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Virginia's Lottery - Beneficial Or Not?

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In 1987, Virginia residents voted on a referendum for a state-operated lottery, and even though, according to an article in the Richmond Times - Dispatch on February 9, 2003, the majority of politicians believed that the state should not be "in the business of promoting gambling" (Robertson), Virginians voted overwhelmingly for the lottery, and consequently the Virginia Lottery was born. According to the Virginia Lottery's Web site, in 1999 all proceeds from the Lottery were allotted to local public schools, to be used for educational purposes, and in 2000 Virginians voted affirmatively on the State Lottery Proceeds Fund, which was an amendment to Virginia's Constitution that directed all Virginia Lottery profits go to education. Every day people purchase Lottery tickets in the hope of hitting the "Jackpot" or even just making a few "extra bucks", and believe they are justified because the money goes to help local schools, but should Virginians rely on the Lottery for the funding of their schools?

Does the Virginia Lottery really help our schools? According to an article from MONEY Magazine (1996), there are two reasons that lotteries don't have as much tax benefits as politicians and the Lottery commission would have us believe. Firstly, even though lottery sales are huge, they do little to help State budget issues, as the proceeds that the schools actually receive are much less than the sales give the impression of what schools should obtain (Keating 144). For example, according to the Virginia Lottery Web site, in 2004 lottery sales were over $1.2 billion, but only a little over $408 million was given to the State Lottery Proceeds Fund (retrieved September 26, 2005 from the World Wide Web: This seems like a large amount of money. However, if you divide the amount of proceeds by the number of public schools in Virginia (there are approximately 1,850 public schools according to the Virginia Department of Education at, you will find that each school would receive around $220,000, a very small portion of the cost of running a school. Secondly, according to Peter Keating, the author of the article in MONEY Magazine (1996), most state politicians feel that lottery profits are "found money" that is used to "close budget gaps rather than cut taxes or spending" (144). This is not to say that the money generated by the lottery is not useful. However, it could be replaced by a small increase in taxes, which may encourage the government to spend more wisely.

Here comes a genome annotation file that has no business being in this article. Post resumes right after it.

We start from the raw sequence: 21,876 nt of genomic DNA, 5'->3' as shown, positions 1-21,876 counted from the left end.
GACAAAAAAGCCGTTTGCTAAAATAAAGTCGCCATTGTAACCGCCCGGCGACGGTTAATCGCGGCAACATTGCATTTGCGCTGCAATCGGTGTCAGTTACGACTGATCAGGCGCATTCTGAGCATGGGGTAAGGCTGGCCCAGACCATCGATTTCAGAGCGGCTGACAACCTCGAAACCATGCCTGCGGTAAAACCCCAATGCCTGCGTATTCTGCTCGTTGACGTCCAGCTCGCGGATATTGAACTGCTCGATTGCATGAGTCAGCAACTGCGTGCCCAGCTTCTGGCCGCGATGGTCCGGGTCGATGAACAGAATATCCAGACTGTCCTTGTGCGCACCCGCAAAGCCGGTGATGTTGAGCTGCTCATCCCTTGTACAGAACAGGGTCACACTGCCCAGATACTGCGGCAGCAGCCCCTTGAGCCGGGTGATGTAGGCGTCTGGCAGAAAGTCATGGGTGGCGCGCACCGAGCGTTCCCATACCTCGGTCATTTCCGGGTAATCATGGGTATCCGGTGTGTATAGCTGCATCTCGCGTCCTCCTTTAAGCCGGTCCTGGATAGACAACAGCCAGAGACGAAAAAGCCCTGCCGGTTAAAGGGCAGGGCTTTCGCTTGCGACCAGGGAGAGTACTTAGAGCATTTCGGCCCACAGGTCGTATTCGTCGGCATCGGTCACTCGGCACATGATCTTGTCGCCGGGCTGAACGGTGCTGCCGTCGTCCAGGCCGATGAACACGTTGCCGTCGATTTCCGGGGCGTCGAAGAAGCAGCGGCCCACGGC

Although the Virginia Lottery employs around 300 people and helps local businesses with revenue from selling tickets, does it benefit the community in general? Another reason for finding other forms of revenue is the cost on society that the lottery has produced. According to an article in Region Focus (2002), the majority of lottery tickets are purchased by minorities and low income people. The article goes on to state that according to the study "Who are Lottery's Biggest Spenders?" on average, blacks spend four times as much on lottery tickets as whites, players without high school diplomas spend a great deal more than those with college degrees, and low income households spend twice as much as higher income households (Nash 18-21). The fact that



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